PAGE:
CITIGROUP’S earnings were hailed as a sign that a US banking recovery is taking hold yesterday, as the bank revealed a sharp drop in the losses it expects to take on bad loans.
Analysts said that the bank’s figures showed a “healthy improvement” in credit quality among the core bank’s bread and butter customers – American consumers – and were surprised by a strong surge in its investment bank’s bond-trading business, where revenues more than doubled to $3.7bn (£2.3bn) compared to a dismal fourth quarter of 2011.
The positive results follow better-than-expected earnings from JP Morgan on Friday, after two weeks that analysts have spent upgrading their price targets for Wall Street banks – including for Goldman Sachs, which reports today.
But US research firm Bernstein warned there is still a question as to “the sustainability of improved [investment] bank revenues”, despite expectations that they should show a far better picture this week than at the end of a turbulent 2011.
American retail banking appears to show a slower but steadier improvement. Citi’s net credit losses – those incurred from borrowers not paying back their loans – dropped by 37 per cent to $4bn versus the same period last year. Much of that was due to a 31 per cent fall in US retail.
The improvement allowed the bank to adjust its model of how much it will need to put aside against future losses, so that provisions fell by 67 per cent to $1.1bn. This allows it to devote more cash towards investment and lending.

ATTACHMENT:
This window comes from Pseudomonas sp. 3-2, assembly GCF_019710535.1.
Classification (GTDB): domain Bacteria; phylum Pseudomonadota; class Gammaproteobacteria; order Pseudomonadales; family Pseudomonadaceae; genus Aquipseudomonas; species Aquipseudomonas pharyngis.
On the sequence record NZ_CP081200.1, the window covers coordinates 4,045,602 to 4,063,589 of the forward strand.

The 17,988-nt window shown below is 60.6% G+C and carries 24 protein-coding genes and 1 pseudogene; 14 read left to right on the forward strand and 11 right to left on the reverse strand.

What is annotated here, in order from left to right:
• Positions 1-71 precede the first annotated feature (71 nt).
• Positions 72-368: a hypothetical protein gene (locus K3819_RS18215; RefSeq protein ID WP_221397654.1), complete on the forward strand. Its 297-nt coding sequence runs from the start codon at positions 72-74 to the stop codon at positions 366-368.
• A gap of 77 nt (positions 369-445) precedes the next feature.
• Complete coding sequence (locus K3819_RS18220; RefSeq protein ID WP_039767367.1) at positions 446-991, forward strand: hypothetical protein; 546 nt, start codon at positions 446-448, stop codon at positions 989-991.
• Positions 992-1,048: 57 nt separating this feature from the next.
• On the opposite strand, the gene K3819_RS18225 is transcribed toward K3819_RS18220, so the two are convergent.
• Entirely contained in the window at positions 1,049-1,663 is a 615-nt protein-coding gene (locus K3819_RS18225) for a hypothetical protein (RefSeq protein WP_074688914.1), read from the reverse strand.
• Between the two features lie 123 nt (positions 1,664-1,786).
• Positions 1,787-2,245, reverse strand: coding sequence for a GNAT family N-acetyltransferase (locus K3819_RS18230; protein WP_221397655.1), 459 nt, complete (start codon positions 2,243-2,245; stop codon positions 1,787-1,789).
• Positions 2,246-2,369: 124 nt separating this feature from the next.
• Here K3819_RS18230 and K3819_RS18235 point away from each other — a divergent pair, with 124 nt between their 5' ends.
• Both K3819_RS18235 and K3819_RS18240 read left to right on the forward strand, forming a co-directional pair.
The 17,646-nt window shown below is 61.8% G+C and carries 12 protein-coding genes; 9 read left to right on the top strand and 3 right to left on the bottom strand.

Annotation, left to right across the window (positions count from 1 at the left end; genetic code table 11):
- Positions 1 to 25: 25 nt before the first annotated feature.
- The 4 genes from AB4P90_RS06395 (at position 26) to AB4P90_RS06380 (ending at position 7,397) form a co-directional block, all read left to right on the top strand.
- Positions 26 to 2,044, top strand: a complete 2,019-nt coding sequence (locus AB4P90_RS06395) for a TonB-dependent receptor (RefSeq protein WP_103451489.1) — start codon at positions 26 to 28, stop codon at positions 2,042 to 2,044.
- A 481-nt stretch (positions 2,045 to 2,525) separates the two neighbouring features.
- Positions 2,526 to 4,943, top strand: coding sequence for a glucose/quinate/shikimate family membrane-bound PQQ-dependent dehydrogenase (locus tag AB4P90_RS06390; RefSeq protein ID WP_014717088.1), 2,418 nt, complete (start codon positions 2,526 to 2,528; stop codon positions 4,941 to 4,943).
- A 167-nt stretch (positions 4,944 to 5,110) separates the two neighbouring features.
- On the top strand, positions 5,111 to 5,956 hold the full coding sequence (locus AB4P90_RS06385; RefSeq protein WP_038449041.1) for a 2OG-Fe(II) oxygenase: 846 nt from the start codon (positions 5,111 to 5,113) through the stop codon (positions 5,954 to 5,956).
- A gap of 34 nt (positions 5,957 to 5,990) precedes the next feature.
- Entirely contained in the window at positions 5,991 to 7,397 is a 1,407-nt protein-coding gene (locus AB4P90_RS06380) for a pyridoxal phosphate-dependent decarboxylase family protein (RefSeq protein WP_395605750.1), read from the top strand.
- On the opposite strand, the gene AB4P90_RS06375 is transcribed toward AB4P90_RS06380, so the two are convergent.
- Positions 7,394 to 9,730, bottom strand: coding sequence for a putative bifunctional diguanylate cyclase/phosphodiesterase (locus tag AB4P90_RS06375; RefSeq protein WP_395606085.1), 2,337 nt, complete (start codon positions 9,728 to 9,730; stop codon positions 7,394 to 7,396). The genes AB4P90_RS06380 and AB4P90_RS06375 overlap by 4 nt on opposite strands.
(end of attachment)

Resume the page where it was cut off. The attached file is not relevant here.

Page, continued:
The trend was different at Citi’s “non-core” division earmarked for disposal: the bank booked a $370m hit mostly from mortgage-related lending in the division, Citi Holdings, but said that it had already accounted for those losses.
For the first time, Citi also revealed that its current tier one common equity ratio would be 7.2 per cent under Basel III rules – just over the seven per cent minimum, although lower than the 10 per cent threshold European regulators could impose.
But under the Basel I regime, which American banks still use, the ratio is 12.4 per cent. The bank said its aim is to get to eight per cent under Basel III by the end of this year.
Capital is a sensitive issue for Citi because its plans to raise its dividend payment were recently rebuffed by US regulators following the latest round of stress tests. Pandit told analysts that he is still waiting for “clarity” from US authorities before giving any update on the dividend.